Author: Michael Wolfe (Editor), Beliefnet (Producer)
Publisher: Rodale Press (July 2004)
Pages: 256 Binding: Paperback
Description from the publisher:
In the months after September 11, American Muslims heard the familiar sounds of Islam being defined by others. On television, from the Capitol, from the pulpit, in the classroom, and, worst of all, on videotapes from Osama bin Laden's cave, commentators, politicians, scholars, and wealthy terrorists were busily telling Muslims the "real meaning" of Islam.
Western Muslims knew something had to be done or Islam might be tarnished, even corrupted. In the past year, they have gathered informally to discuss the past, the present, and how things ought to be. Over time, they began to conceive, then voice, then, finally, put to paper ideas about how they might define Islam in this century. In the year since September 11, American Muslims began to do something extraordinary. They began to reclaim the core values of Islam.
Taking Back Islam is a bold collection of voices in the vanguard of the faith, voices of men and women who remain devout and utterly convinced of Islam's power to help create a just, ordered, and beautiful world but who are also unafraid to be critical of those who would distort Islam for violent or political ends. Many of these writers are American Muslims who benefit from a commitment to democratic pluralism as well as a commitment to Islam.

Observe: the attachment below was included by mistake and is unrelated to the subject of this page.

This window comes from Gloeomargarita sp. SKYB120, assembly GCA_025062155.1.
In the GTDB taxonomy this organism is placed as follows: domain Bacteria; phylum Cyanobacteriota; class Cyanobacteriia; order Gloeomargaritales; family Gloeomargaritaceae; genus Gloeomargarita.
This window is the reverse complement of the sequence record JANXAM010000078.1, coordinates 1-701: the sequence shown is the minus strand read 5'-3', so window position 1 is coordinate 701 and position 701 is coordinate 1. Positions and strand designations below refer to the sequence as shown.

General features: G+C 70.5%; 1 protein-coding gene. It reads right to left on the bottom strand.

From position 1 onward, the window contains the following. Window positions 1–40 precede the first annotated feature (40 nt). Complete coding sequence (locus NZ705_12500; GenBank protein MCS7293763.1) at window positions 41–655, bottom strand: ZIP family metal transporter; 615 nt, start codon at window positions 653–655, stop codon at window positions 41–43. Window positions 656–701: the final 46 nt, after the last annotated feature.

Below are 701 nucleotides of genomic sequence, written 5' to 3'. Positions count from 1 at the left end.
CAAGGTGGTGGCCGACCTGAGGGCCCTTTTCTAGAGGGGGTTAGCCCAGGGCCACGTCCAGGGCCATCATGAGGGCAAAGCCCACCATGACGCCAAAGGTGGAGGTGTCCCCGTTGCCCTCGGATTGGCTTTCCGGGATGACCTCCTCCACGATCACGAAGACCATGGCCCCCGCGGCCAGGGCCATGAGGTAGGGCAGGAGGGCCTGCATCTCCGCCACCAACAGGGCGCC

"I believe in Allah and America," writes Arsalan Tariq Iftikhar. "The Qur'an has a radical message of tolerance," says Kabir Helminski. "American Muslims have a special obligation," according to Ingrid Mattson. "Many Muslims suspect that Islam's 'traditional lands' have less to teach us than they claim," writes Michael Wolfe.
The unique nature and strength of these voices, fueled by a strong desire to tap the best traditions within Islam, offer hope for rescuing a faith that has been injured from within by extremists and demonized from without by Western culture.
Michael Wolfe is the author of books of poetry, fiction, travel and history. His most recent works are a pair of books from Grove Press on the pilgrimage to Mecca: The Hadj, a first-person travel account and One Thousand Roads to Mecca, an anthology of 10 centuries of travelers writing about the Muslim pilgrimage. In 1997, Wolfe hosted a televised account of the Hadj from Mecca for Nightline on ABC. He is currently at work on a four-hour television documentary on the life and times of the Prophet Muhammad. He lives in California.
By Michael Wolfe
Taking Back Islam records the latest chapter in a centuries-long conversation that non-Muslims may never have heard. For Islam is surprisingly undoctrinaire and open to discussion. And as doctrines go, Islam's is simple--broad enough that 1.5 billion people around the world can agree on it. Only three things are really required to be a Muslim: belief in God, knowledge of his message, and respect for the prophets from Abraham to Jesus to Muhammad. Beyond that, quite a lot is up for grabs.